Some people just like to harness outrage for the sake of attention.
Whenever the subject of the possibility of life on other planets comes up, usually right around the time that funding for various projects is due, we get a round of silly statements like "suggesting that life as we know it may only exist on this planet is arrogant" and things of that sort. It may be true or false, but it certainly isn't arrogant.Apparently there was already a CNN headline: "Is math racist?"
Two answers might be that it is a very big place to search, and we don't really know what we are looking for.. . . The thing that puzzles me is that we have never found any convincing evidence of life on other stars by detecting electro-magnetic radiation with signs of intelligent use. We spew out loads of the stuff, but we don't see any coming back. The universe has so many stars in it that I can't imagine we are unique, but why is there no evidence? Strange.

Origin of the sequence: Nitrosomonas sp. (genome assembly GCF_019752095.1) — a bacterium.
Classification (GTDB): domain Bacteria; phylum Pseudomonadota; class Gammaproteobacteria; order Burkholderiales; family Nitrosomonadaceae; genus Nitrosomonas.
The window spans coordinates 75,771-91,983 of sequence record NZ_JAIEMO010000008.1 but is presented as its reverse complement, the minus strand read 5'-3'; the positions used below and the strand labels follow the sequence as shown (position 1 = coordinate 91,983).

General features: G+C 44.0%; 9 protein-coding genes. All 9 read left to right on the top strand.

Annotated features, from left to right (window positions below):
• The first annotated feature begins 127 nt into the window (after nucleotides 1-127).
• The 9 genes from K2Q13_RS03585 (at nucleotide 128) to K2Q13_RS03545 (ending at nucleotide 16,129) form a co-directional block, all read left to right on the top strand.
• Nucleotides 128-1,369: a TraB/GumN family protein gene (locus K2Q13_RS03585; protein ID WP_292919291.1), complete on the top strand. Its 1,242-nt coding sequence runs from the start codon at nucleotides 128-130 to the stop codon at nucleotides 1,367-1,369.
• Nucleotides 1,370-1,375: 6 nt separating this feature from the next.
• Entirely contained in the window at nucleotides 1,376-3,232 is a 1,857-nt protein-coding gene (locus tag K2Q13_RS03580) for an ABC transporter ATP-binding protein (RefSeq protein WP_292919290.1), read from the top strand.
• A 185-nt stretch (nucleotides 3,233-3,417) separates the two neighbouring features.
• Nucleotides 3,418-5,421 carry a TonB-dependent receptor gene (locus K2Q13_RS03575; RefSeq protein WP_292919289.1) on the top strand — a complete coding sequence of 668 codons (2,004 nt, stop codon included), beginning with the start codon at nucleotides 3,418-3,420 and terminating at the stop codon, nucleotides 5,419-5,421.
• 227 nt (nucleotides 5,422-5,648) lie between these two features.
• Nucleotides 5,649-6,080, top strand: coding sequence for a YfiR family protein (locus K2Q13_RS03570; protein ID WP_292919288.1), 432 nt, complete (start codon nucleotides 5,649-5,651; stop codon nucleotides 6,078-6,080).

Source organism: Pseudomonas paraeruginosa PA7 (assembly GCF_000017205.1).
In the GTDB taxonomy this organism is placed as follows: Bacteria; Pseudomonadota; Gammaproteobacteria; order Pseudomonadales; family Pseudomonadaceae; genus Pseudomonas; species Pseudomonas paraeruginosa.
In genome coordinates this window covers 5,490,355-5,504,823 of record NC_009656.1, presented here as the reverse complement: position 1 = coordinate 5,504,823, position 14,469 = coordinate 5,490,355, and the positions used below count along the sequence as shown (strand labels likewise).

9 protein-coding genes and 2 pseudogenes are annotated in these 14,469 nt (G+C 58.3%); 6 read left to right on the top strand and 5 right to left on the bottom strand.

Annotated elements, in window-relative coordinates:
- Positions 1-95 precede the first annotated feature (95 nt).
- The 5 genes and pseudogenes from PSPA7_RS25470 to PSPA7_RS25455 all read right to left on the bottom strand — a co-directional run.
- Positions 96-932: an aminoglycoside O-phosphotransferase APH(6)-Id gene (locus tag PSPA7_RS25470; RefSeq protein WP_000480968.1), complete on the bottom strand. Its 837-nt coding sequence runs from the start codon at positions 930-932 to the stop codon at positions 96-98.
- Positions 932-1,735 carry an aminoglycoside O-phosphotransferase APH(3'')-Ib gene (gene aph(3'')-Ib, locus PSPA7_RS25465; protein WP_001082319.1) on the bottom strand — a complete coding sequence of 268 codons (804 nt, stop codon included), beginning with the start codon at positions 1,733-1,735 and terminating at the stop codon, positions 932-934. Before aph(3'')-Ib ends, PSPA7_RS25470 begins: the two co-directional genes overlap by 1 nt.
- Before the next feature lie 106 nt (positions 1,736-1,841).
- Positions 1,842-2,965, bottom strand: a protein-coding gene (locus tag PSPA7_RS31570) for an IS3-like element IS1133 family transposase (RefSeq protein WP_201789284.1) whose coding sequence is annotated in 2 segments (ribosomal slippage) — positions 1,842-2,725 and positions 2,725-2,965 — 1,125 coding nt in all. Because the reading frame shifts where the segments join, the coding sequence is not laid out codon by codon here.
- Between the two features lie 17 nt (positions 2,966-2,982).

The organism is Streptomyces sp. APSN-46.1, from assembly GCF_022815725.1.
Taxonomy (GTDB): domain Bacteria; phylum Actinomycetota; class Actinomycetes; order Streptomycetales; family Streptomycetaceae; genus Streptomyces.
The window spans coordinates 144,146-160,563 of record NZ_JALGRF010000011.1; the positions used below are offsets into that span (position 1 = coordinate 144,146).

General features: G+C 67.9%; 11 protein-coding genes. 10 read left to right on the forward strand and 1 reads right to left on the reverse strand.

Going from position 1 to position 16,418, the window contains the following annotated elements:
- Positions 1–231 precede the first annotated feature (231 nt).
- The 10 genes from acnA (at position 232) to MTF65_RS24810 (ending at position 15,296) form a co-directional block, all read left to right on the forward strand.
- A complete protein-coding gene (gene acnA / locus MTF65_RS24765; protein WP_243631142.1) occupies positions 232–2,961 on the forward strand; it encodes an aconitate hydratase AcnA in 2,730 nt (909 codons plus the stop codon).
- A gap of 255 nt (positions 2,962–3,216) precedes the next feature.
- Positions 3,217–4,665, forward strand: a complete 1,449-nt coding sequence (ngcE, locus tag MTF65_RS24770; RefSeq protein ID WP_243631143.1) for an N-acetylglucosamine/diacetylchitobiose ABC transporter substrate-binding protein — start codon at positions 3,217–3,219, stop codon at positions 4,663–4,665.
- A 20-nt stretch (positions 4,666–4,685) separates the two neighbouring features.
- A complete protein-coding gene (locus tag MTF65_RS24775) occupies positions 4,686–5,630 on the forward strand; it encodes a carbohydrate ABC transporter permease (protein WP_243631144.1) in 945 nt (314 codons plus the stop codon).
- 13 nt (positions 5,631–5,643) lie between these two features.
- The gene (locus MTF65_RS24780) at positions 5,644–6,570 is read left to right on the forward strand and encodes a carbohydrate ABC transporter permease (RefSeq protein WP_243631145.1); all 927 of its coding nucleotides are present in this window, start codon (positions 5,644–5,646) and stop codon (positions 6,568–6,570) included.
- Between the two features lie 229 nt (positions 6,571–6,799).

One key sign of intelligent life would probably be that they did not create online forums where just anyone could post whatever thoughts happened to pop into their heads (assuming that they have heads).Yeah. I think we have a tendency to think that other "intelligent" life would generate patterns of electro-magnetic radiation that we would recognise as the result of the activity of a life form. Quite likely any such life might be so different from us that we wouldn't recognise the radiation as providing any such evidence.
That might actually be tricky since so little outside of a few piano scores seem to exist. (But there are Chevalier de Saint-Georges and Samuel Coleridge-Taylor, with several large works for orchestra.)Nah, it's just a call for diversity, not a flip to non-European music. No one is seriously suggesting replacing Beethoven with Francis Johnson, just a call to include him.